Associate Professor Georgina Murray who kicked off the talks with her discussion centring on socio-political changes occurring in the world, and the effects of neoliberal political ideology, particularly around employment. She highlighted some shocking statistics about the casualisation of the Australian labour force with some of the societal ramifications being drug addiction, financial insecurity around obtaining home loans, and a lack of sick leave. So do companies like Uber break up monopolies of power or do they further contribute to marginalisation and disenfranchisement in our turbulent times?
Dr Duncan McDonnell discussed the rise of right-wing populism internationally and compared Australia’s One Nation with the more successful right-wing populists in Western Europe. He highlighted that right-wing populism is not historically new; we just rename it to go with the current time period. And whilst Donald Trump does not conform to the populist leader ideal; it must be acknowledged how his controversial nature got him elected once, and he can be again! Across the Atlantic, populist parties in Europe do well because unlike their mainstream counterparts, they focus on grassroots community engagement.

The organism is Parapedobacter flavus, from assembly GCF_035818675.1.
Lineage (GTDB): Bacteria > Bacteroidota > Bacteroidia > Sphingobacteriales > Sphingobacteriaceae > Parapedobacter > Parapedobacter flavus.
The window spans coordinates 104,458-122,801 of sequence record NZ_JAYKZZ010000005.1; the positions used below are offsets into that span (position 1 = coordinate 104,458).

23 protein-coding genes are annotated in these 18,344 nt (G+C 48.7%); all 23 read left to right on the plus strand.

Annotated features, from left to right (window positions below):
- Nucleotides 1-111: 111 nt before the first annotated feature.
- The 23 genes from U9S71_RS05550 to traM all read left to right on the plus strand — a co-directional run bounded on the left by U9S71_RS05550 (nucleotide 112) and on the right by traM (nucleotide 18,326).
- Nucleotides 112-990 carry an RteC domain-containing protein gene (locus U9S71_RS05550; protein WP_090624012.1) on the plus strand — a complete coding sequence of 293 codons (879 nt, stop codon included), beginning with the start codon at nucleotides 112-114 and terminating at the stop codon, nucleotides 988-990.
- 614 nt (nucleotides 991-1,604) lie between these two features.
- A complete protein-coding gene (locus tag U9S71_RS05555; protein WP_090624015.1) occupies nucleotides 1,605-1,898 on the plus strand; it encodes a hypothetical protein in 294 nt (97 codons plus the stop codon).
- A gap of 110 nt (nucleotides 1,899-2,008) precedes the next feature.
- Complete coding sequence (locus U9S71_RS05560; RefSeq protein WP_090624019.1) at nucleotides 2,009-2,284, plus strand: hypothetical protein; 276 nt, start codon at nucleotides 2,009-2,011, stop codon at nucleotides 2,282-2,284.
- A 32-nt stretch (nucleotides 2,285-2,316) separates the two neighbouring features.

Dr Susanna Chamberlain started with asking the question, ‘What the heck is populism?’ and then led us on a journey that linked anthropology and history to binaries around populism. Populism, it appears, is about the leader’s’ ability to identify as the ‘common person’ aka ‘we are just like you’ ideal; however, that idea is often a misnomer as one might suspect with Donald Trump’s empire building — funded by a ‘small’ loan of a million dollars from his father– that hardly mirrors the average ‘common person’s’ start in life.